A kicker of all people might have saved Mike Zimmer’s job.
Greg Joseph’s 54-yard field goal — his fourth of the day — as time expired gave the Vikings a 19-17 victory Sunday over the woeful Detroit Lions. This was after the Lions had recovered an Alexander Mattison fumble in Vikings’ territory and two plays later pulled within a point on D’Andre Swift’s 7-yard touchdown. Lions coach Dan Campbell followed with a gutsy and successful two-point conversion call that gave the Lions a one-point lead.
The meltdown left the Vikings and quarterback Kirk Cousins only 37 seconds to drive down the field and try to win it. A loss would have dropped the Vikings to 1-4, been an enormous embarrassment before a surly crowd of 66,538 at U.S. Bank Stadium and might have resulted in a coaching change on Monday. That shakeup won’t take place because the Vikings got very fortunate they were facing the Lions.
But you have to wonder if owners Zygi and Mark Wilf have seen enough to realize that Zimmer’s tenure in Minnesota has run its course. The Vikings took an all-in approach to this season by revamping their defense and acting as if a 7-9 record in 2020 was a speed bump.
One smart Vikings podcast dubbed this the “no excuses” season. Only once the season began, the excuses started to flow like Zimmer’s favorite wine. An ugly loss at Cincinnati in Week 1 was blamed on a questionable call (and decision made after a replay review) in overtime on a Dalvin Cook fumble.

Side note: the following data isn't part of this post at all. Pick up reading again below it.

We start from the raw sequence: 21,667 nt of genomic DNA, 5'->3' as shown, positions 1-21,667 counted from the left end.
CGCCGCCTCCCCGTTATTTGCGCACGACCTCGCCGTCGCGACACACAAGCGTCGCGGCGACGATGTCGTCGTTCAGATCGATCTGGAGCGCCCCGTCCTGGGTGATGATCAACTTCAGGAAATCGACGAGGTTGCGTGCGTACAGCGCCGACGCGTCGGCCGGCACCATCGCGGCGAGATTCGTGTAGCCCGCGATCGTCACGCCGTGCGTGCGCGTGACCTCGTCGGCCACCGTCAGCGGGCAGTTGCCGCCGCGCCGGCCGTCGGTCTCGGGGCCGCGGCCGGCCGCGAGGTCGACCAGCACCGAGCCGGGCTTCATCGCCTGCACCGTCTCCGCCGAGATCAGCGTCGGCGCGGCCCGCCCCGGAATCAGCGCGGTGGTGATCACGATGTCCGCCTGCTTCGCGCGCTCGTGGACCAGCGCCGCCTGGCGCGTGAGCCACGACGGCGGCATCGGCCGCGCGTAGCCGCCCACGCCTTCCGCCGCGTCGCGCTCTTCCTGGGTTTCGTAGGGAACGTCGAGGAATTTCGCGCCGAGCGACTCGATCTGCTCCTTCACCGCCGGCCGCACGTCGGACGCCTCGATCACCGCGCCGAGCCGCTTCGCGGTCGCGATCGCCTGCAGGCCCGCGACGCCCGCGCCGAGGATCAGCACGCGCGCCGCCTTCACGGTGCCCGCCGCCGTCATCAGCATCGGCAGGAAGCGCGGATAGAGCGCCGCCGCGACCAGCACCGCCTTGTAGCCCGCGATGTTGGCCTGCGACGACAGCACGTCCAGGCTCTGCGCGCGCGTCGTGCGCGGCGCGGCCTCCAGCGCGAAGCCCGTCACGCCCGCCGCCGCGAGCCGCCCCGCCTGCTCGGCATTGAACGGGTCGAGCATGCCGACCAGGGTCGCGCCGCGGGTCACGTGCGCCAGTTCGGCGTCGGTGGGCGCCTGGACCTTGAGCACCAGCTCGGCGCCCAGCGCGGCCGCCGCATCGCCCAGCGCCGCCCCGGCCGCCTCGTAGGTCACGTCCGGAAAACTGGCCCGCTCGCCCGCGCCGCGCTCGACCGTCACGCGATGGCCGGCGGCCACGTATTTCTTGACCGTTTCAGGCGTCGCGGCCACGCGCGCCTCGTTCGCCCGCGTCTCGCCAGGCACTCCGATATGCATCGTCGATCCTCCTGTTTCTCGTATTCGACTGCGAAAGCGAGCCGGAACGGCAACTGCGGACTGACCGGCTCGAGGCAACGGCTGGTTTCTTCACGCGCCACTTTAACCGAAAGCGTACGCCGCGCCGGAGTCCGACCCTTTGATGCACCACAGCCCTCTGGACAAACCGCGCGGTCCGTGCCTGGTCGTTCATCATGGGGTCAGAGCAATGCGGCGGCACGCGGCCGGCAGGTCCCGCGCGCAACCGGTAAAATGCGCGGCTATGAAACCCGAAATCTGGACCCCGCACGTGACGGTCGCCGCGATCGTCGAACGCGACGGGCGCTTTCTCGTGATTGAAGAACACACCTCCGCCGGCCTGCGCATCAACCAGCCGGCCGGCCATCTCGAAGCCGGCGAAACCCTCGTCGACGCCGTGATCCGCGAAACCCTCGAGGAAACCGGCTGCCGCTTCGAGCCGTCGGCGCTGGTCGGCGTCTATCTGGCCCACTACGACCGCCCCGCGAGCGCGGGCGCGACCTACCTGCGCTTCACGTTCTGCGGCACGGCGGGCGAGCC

The focus of the Vikings’ one-point loss to Arizona in Week 2 was that Joseph missed a last-second field goal attempt and not the mistakes that came before it. After a convincing victory over Seattle at U.S. Bank Stadium, Zimmer expressed confidence that he had a good team following a 14-7 loss to Cleveland in which Browns quarterback Baker Mayfield had a terrible day and still won.
Sunday’s game against the Lions was the Vikings’ opportunity to prove that they are a good team, and that there should be hope when they return from the bye week to face Dallas (4-1), Baltimore (3-1), the Chargers (4-1) and Green Bay (4-1). If the Vikings were a good team they would have won going away against the now 0-5 Lions. Detroit had trailed by 18 or more points in three of its first four games and remain perhaps the most inept franchise in all of sport.
Time to get Surly: The Vikings beat the Lions so why did it feel like a loss?
— SKOR North (@SKORNorth) October 10, 2021
The Vikings, though, appeared intent on self-destructing. Because the Lions are the Lions, they refused to take this generosity but how can anyone who works for the Vikings, plays for the Vikings, or watches the Vikings have any faith in this team?
How do you show up this unprepared from the coach on down for a must-win game against a mostly-awful team? There were moments when guys made big plays, including Everson Griffen and Eric Kendricks on defense and Justin Jefferson and Mattison on offense, but far too many guys wearing purple appeared to think that they could win by simply showing up.
That proved to be the case — but that’s not exactly what a team bordering on irrelevance wants or needs.